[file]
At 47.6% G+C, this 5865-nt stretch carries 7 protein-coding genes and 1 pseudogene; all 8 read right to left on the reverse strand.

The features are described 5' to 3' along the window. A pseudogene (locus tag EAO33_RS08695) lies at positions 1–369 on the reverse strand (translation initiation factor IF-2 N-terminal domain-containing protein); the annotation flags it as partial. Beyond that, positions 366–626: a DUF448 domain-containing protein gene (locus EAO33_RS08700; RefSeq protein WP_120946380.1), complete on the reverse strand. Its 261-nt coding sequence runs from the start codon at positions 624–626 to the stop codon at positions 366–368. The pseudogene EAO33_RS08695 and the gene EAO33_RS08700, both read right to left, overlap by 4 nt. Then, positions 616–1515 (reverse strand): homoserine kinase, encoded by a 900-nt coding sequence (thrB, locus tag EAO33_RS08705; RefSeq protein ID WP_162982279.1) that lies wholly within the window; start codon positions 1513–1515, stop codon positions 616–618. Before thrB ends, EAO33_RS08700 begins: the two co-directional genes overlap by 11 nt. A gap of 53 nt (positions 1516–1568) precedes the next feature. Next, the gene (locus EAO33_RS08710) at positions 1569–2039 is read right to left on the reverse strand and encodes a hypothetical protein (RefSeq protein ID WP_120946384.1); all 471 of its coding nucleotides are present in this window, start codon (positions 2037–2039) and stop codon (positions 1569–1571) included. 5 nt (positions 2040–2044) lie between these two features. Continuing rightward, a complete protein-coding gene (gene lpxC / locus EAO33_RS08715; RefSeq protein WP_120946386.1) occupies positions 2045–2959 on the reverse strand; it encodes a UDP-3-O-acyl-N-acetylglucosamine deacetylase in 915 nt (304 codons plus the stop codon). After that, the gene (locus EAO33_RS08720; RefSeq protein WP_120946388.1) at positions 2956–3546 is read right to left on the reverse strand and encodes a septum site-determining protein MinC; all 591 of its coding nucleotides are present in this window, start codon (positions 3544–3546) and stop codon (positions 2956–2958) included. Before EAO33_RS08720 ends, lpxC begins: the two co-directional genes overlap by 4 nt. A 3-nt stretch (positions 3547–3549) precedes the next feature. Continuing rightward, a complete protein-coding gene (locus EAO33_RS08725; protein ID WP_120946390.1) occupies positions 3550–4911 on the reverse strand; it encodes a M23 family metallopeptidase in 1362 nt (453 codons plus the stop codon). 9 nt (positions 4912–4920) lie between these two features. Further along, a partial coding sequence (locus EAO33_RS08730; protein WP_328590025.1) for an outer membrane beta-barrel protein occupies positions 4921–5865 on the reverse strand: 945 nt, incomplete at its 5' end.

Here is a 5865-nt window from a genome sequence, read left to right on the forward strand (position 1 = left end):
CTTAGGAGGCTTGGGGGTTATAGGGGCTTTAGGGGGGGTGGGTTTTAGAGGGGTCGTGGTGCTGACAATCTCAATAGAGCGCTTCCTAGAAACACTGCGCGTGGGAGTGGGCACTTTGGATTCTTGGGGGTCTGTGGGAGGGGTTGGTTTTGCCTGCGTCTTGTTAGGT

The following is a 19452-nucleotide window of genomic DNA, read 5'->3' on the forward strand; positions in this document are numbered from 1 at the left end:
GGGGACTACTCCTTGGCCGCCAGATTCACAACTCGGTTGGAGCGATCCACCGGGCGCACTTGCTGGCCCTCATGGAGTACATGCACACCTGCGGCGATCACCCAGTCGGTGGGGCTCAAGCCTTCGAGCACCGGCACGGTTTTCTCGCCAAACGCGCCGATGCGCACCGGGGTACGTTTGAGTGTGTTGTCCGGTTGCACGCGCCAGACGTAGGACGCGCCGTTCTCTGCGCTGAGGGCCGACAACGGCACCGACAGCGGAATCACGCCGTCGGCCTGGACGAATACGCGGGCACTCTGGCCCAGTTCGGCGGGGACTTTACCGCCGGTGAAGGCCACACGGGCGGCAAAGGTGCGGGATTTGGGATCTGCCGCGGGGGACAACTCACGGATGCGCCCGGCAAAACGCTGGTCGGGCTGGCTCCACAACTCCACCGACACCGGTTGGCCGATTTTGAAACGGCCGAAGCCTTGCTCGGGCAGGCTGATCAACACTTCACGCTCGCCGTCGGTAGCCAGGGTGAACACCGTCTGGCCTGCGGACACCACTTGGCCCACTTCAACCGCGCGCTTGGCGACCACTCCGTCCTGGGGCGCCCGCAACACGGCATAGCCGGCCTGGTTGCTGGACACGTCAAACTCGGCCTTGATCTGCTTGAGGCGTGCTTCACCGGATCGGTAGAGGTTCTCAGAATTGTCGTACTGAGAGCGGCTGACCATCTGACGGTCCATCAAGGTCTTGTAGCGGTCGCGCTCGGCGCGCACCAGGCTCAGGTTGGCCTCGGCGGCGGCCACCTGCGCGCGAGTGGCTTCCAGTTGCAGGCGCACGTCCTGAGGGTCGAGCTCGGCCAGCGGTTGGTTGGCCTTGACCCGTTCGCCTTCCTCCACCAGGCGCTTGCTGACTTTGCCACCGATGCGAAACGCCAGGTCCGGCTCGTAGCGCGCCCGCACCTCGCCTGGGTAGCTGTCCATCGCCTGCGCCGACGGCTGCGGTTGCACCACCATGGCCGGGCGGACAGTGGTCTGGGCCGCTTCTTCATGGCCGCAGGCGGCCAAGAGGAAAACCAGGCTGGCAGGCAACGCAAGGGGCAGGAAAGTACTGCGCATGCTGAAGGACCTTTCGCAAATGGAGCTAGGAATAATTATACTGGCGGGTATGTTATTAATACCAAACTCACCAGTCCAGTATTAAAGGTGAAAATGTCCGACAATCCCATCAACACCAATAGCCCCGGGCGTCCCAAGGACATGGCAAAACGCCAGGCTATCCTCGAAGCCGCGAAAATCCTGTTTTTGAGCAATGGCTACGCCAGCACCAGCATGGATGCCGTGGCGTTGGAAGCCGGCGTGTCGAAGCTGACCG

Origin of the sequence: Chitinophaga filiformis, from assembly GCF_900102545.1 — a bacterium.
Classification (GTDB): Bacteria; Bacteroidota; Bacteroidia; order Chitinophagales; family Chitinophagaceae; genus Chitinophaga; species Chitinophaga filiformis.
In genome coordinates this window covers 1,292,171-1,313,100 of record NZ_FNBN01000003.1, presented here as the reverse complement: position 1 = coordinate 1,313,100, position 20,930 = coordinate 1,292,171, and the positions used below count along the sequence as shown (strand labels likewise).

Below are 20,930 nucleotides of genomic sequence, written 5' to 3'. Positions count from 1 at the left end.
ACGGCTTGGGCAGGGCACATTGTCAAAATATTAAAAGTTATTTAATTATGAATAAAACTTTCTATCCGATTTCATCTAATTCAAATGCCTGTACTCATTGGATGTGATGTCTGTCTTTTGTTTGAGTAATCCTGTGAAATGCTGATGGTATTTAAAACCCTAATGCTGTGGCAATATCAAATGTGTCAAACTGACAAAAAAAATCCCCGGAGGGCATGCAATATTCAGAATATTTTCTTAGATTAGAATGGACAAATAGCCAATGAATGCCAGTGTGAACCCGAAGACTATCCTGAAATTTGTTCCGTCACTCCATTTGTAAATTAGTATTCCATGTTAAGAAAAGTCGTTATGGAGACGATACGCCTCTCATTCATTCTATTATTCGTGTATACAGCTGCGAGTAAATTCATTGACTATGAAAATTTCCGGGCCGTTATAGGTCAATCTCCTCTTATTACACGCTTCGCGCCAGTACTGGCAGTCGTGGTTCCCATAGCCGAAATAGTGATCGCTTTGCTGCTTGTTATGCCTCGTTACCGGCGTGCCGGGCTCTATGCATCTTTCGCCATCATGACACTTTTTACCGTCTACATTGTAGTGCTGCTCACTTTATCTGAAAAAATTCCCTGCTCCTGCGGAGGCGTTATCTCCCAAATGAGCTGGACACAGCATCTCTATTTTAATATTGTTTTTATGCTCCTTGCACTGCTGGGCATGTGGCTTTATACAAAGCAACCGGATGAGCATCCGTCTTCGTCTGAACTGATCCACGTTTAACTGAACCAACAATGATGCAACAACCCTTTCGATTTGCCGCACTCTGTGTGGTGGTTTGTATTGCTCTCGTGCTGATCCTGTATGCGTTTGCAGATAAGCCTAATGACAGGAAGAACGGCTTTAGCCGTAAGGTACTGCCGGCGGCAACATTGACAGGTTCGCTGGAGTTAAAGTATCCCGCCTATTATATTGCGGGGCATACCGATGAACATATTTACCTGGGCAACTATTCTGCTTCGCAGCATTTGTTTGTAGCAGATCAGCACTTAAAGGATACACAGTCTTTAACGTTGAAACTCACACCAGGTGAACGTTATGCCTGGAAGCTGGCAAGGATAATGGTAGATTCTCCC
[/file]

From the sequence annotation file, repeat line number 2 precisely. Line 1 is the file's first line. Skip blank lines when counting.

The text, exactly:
The features are described 5' to 3' along the window. A pseudogene (locus tag EAO33_RS08695) lies at positions 1–369 on the reverse strand (translation initiation factor IF-2 N-terminal domain-containing protein); the annotation flags it as partial. Beyond that, positions 366–626: a DUF448 domain-containing protein gene (locus EAO33_RS08700; RefSeq protein WP_120946380.1), complete on the reverse strand. Its 261-nt coding sequence runs from the start codon at positions 624–626 to the stop codon at positions 366–368. The pseudogene EAO33_RS08695 and the gene EAO33_RS08700, both read right to left, overlap by 4 nt. Then, positions 616–1515 (reverse strand): homoserine kinase, encoded by a 900-nt coding sequence (thrB, locus tag EAO33_RS08705; RefSeq protein ID WP_162982279.1) that lies wholly within the window; start codon positions 1513–1515, stop codon positions 616–618. Before thrB ends, EAO33_RS08700 begins: the two co-directional genes overlap by 11 nt. A gap of 53 nt (positions 1516–1568) precedes the next feature. Next, the gene (locus EAO33_RS08710) at positions 1569–2039 is read right to left on the reverse strand and encodes a hypothetical protein (RefSeq protein ID WP_120946384.1); all 471 of its coding nucleotides are present in this window, start codon (positions 2037–2039) and stop codon (positions 1569–1571) included. 5 nt (positions 2040–2044) lie between these two features. Continuing rightward, a complete protein-coding gene (gene lpxC / locus EAO33_RS08715; RefSeq protein WP_120946386.1) occupies positions 2045–2959 on the reverse strand; it encodes a UDP-3-O-acyl-N-acetylglucosamine deacetylase in 915 nt (304 codons plus the stop codon). After that, the gene (locus EAO33_RS08720; RefSeq protein WP_120946388.1) at positions 2956–3546 is read right to left on the reverse strand and encodes a septum site-determining protein MinC; all 591 of its coding nucleotides are present in this window, start codon (positions 3544–3546) and stop codon (positions 2956–2958) included. Before EAO33_RS08720 ends, lpxC begins: the two co-directional genes overlap by 4 nt. A 3-nt stretch (positions 3547–3549) precedes the next feature. Continuing rightward, a complete protein-coding gene (locus EAO33_RS08725; protein ID WP_120946390.1) occupies positions 3550–4911 on the reverse strand; it encodes a M23 family metallopeptidase in 1362 nt (453 codons plus the stop codon). 9 nt (positions 4912–4920) lie between these two features. Further along, a partial coding sequence (locus EAO33_RS08730; protein WP_328590025.1) for an outer membrane beta-barrel protein occupies positions 4921–5865 on the reverse strand: 945 nt, incomplete at its 5' end.